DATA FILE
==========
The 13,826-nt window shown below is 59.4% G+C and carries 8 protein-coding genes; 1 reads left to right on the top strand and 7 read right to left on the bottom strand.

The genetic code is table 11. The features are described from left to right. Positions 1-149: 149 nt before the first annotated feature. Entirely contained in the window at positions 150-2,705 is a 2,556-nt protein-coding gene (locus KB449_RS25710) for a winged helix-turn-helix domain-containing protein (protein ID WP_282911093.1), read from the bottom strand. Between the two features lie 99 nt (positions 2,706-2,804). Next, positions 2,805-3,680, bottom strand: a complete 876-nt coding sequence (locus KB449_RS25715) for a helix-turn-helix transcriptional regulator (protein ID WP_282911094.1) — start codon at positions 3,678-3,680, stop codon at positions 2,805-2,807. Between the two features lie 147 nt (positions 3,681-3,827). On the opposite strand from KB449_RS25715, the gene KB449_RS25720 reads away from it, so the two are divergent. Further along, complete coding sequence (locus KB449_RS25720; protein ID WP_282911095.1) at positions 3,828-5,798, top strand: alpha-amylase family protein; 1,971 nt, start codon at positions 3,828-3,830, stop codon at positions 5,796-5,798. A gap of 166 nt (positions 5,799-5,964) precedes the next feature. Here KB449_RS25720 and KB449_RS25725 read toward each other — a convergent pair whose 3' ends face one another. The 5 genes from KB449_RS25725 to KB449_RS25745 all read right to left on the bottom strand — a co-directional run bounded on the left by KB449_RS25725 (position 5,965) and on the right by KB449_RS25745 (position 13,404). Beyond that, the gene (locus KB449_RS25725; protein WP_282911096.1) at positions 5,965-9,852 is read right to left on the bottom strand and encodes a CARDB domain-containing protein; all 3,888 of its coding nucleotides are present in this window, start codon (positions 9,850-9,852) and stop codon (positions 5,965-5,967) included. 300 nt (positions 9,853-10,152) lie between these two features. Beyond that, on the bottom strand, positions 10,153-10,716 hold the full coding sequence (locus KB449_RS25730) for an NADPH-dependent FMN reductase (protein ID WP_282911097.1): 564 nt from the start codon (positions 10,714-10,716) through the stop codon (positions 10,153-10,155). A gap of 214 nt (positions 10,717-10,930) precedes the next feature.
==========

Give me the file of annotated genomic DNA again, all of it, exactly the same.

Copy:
The 13,826-nt window shown below is 59.4% G+C and carries 8 protein-coding genes; 1 reads left to right on the top strand and 7 read right to left on the bottom strand.

The genetic code is table 11. The features are described from left to right. Positions 1-149: 149 nt before the first annotated feature. Entirely contained in the window at positions 150-2,705 is a 2,556-nt protein-coding gene (locus KB449_RS25710) for a winged helix-turn-helix domain-containing protein (protein ID WP_282911093.1), read from the bottom strand. Between the two features lie 99 nt (positions 2,706-2,804). Next, positions 2,805-3,680, bottom strand: a complete 876-nt coding sequence (locus KB449_RS25715) for a helix-turn-helix transcriptional regulator (protein ID WP_282911094.1) — start codon at positions 3,678-3,680, stop codon at positions 2,805-2,807. Between the two features lie 147 nt (positions 3,681-3,827). On the opposite strand from KB449_RS25715, the gene KB449_RS25720 reads away from it, so the two are divergent. Further along, complete coding sequence (locus KB449_RS25720; protein ID WP_282911095.1) at positions 3,828-5,798, top strand: alpha-amylase family protein; 1,971 nt, start codon at positions 3,828-3,830, stop codon at positions 5,796-5,798. A gap of 166 nt (positions 5,799-5,964) precedes the next feature. Here KB449_RS25720 and KB449_RS25725 read toward each other — a convergent pair whose 3' ends face one another. The 5 genes from KB449_RS25725 to KB449_RS25745 all read right to left on the bottom strand — a co-directional run bounded on the left by KB449_RS25725 (position 5,965) and on the right by KB449_RS25745 (position 13,404). Beyond that, the gene (locus KB449_RS25725; protein WP_282911096.1) at positions 5,965-9,852 is read right to left on the bottom strand and encodes a CARDB domain-containing protein; all 3,888 of its coding nucleotides are present in this window, start codon (positions 9,850-9,852) and stop codon (positions 5,965-5,967) included. 300 nt (positions 9,853-10,152) lie between these two features. Beyond that, on the bottom strand, positions 10,153-10,716 hold the full coding sequence (locus KB449_RS25730) for an NADPH-dependent FMN reductase (protein ID WP_282911097.1): 564 nt from the start codon (positions 10,714-10,716) through the stop codon (positions 10,153-10,155). A gap of 214 nt (positions 10,717-10,930) precedes the next feature.